REVIEW: Gruelling rehearsal schedule leads to concert of 'astounding brilliance' by Under 13s National Children's Orchestra

The National Children's Orchestra (Under 13s) at Leeds Town Hall

The National Children's Orchestra (Under 13s) at Leeds Town Hall

First published in Entertainment Wharfedale Observer: Photograph of the Author by , Editor

National Children's Orchestra of Great Britain

Leeds Town Hall

Saturday August 16

By Geoffrey Mogridge

A gruelling schedule of daily seven hour-long rehearsals at a Sedbergh School residency preceded this Leeds concert given by the Under 13 Orchestra - one of six age-banded orchestras that make up the National Children's Orchestras. 120 gifted young musicians were assembled on stage for what has happily become the NCO's annual summer visit to Leeds Town Hall.

The recorded voice of Winston Churchill delivering his immortal words, "Never was so much owed by so many to so few" gave way to the unmistakeable drone of Spitfires flying into battle. William Walton's Spitfire Prelude and Fugue fizzed with urgency and passion. Walton's stirring music drew opulent tones from this amazing orchestra conducted by Roger Clarkson, NCO's Principal Director of Music.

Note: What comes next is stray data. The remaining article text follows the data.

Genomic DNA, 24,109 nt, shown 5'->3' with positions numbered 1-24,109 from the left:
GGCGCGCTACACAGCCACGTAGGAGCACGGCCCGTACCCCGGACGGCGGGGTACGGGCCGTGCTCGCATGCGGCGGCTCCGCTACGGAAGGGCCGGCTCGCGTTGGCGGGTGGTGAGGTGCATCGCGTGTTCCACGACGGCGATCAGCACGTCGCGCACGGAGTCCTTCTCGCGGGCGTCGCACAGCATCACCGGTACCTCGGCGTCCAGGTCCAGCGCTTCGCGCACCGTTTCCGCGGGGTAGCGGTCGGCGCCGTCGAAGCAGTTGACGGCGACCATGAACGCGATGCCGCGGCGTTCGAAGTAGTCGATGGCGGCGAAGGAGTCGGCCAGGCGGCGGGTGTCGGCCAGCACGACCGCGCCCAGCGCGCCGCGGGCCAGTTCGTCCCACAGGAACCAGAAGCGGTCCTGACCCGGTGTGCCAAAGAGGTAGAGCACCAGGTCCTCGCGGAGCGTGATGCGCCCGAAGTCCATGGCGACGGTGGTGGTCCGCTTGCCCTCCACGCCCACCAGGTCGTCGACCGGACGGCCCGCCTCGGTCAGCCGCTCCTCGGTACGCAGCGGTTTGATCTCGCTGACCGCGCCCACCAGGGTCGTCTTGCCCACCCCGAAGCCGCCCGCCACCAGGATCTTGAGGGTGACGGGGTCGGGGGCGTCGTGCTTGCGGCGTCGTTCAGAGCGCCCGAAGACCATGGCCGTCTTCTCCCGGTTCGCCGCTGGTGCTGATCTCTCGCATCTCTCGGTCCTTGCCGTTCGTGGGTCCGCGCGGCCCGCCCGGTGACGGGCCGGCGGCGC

John Williams' Hymn to the Fallen, from his music for the film Saving Private Ryan, was given a beautifully nuanced performance. Walton's Prelude to Richard lll and a pair of numbers from Ferde Grofe's Grand Canyon Suite, including Sunrise and On the Trail, elicited a palette of orchestral colour from these exciting young musicians. The Waltz from Tchaikovsky's Serenade for Strings made a delicate precursor to his stupendous 1812 Overture.

This was not simply a case of the youngsters keeping their gun powder dry until the barnstorming finale, because everything they played beforehand had been touched by genius. The solemn, quieter sections of the 1812 were finely shaped; strings, brass and woodwind radiated a warm glow. The triumphant coda was sensational; a starburst of brass, bells and percussion illuminated the auditorium. There was some audience participation too; brown paper bags handed out at the start of the evening were to be discreetly blown up, and then burst simultaneously on the final tumultuous chord - Around 800 exploding paper bags imitating the sound of cannons. Great fun! The orchestra encored the final bars and so we were able to do it all again!

I have now reviewed three NCO concerts in Leeds Town Hall. Each time I close my eyes and wonder if they can really be children who are making music with such astonishing brilliance.

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